Into trance. . . or out of it
What if trance is so relaxing precisely because it is a state in which you have no concerns for anybody else? Then you could be in trance whenever you were completely self-absorbed.
It doesn't sound particularly nice. It doesn't sound particularly ecological. It doesn't sound like a mysterious gift from your unconscious mind. It sounds - self-absorbed.
I think about this paradox whenever we are running a hypnosis course. People love taking hypnosis - they float around with smiles on their faces, convinced that something wonderful is happening. Something wonderful is happening.
It's just that something wonderful - like many gifts - is not without an edge. While you are in trance, you are completely yourself and completely separate from your environment. No one goes into trance and worries about someone else's pain. There is no jealousy in trance, but there is no compassion there either.
This week, I am reading two books that speak to each other in interesting ways. One is a course workbook called Finding True Magic: Transpersonal Hypnosis and Hypnotherapy/NLP. The other is A Theory of Everything by Ken Wilber. In interesting ways, they both make the same presupposition: that most people live their lives through trances run by other people. They are what their culture, their families, their relationships and their limitations tell them that they are. This is not truth: this is trance.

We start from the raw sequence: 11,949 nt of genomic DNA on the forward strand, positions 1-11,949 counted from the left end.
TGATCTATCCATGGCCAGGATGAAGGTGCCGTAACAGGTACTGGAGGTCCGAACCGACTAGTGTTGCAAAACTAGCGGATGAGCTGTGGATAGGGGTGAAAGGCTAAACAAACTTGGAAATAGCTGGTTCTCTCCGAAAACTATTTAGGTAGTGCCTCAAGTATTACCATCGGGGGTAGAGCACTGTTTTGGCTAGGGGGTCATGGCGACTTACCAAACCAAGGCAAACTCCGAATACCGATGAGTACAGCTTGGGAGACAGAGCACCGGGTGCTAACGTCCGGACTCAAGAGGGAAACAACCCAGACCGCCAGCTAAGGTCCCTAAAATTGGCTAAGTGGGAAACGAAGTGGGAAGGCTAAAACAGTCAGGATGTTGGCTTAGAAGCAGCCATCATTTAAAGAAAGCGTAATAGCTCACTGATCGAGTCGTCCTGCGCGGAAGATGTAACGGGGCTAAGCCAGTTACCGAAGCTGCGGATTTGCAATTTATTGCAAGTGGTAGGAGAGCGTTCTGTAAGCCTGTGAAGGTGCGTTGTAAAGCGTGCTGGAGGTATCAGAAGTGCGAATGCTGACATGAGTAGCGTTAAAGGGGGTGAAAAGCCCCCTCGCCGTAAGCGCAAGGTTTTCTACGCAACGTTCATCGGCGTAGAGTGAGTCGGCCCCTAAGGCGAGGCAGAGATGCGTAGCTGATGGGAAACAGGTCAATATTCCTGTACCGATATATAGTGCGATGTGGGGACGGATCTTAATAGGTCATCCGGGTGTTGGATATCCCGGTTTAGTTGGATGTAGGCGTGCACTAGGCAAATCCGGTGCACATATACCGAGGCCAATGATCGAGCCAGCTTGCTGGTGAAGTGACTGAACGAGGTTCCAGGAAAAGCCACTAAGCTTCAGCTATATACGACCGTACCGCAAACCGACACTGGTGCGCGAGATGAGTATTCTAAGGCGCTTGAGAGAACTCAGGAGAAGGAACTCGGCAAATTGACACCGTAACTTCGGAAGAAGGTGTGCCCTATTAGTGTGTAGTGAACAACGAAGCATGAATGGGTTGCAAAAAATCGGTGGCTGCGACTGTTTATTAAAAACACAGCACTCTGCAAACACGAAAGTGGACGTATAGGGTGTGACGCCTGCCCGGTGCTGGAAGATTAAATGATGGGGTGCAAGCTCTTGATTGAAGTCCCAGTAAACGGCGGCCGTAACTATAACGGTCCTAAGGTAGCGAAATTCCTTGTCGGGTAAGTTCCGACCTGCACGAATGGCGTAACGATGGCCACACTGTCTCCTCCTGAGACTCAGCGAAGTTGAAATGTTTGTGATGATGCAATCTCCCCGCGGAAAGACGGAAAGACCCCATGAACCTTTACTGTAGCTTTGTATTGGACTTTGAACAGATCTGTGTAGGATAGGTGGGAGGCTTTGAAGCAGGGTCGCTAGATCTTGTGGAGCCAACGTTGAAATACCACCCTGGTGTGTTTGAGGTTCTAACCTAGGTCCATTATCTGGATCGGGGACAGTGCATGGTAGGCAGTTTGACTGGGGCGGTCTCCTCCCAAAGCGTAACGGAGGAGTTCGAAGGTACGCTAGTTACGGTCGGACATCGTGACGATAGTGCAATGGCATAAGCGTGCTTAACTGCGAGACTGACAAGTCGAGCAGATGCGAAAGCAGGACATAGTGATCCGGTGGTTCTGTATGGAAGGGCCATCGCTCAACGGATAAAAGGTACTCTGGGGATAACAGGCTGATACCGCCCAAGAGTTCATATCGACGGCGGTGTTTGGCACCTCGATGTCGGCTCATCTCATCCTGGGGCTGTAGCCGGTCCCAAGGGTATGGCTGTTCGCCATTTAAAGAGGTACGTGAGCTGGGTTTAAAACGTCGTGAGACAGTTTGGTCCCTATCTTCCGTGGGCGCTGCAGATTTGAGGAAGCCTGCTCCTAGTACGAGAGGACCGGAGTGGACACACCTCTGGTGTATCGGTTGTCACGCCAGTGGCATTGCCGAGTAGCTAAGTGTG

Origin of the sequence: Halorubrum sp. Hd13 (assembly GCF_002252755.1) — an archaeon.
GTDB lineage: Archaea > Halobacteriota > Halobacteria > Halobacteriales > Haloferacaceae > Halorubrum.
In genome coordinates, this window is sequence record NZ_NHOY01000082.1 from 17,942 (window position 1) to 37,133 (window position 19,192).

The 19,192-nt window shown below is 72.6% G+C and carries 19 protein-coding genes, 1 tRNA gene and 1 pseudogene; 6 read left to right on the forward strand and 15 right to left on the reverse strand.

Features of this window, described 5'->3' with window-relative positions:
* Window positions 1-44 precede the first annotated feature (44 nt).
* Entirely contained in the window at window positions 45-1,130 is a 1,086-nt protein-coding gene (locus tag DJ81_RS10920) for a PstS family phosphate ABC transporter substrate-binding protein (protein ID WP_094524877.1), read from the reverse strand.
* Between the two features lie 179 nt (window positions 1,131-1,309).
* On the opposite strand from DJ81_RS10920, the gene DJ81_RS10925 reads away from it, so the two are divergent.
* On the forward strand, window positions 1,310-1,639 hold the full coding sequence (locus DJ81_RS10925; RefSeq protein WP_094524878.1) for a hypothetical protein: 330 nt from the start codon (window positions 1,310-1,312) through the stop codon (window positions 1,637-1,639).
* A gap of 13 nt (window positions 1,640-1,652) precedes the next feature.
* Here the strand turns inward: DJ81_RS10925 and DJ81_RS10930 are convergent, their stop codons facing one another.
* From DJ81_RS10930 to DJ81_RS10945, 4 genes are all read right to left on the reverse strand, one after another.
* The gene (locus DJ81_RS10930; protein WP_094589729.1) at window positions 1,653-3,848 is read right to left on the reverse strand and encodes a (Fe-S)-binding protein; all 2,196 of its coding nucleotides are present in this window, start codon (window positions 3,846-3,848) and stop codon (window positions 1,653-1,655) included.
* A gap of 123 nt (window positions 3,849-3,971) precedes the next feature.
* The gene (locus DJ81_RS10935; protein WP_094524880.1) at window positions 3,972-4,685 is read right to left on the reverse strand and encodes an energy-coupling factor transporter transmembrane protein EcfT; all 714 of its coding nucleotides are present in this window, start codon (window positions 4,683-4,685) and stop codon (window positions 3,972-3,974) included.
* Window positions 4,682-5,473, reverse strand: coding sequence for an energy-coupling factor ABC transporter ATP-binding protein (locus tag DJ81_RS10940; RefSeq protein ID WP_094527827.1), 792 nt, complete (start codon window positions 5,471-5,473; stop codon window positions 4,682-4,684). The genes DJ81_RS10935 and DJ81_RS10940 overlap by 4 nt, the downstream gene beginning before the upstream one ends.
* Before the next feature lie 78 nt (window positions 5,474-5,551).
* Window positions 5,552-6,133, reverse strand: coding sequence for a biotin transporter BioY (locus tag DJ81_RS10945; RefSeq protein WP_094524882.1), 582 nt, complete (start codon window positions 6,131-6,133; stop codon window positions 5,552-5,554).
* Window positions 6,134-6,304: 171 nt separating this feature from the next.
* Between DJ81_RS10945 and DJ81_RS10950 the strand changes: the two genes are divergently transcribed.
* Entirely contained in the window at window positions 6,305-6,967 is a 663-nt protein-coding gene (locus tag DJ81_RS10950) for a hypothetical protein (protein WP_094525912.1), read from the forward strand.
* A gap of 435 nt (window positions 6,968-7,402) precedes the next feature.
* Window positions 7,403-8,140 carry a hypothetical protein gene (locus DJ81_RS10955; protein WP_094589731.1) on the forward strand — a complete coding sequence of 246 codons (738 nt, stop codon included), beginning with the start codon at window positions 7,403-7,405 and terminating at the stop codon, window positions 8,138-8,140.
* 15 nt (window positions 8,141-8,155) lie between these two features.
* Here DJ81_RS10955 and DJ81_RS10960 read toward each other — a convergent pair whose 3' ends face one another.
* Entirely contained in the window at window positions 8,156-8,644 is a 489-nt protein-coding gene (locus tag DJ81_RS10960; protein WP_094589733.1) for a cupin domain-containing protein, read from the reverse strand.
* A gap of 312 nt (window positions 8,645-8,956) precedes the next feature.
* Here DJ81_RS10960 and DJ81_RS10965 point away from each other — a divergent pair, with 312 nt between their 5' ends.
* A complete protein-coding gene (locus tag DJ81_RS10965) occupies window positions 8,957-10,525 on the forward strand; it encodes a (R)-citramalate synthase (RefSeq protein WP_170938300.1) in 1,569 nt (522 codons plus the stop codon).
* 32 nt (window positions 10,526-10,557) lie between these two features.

The question is how do we awake from this trance into whatever version of reality we can bear (think of T. S. Eliot and be cautious: "Mankind cannot bear too much reality."). Do we want to wake up? Training in hypnosis is a way of recognizing trance and practicing waking up from it. But only if we are willing to leave the warm and comfy self absorption trance offers.
I am not convinced by Wilber's arguments that Boomers just need to be a little less full of themselves to reach enlightenment and save the universe. It sounds to me like the kind of arguments people make who have never lived through war or disaster and are convinced, therefore, that they would handle such things with grace and courage. It sounds to me like another trance.
Which circles us back to the choice posed by hypnosis courses. Are they about going into trances - about choosing our trances - or about learning to wake all the way up - now?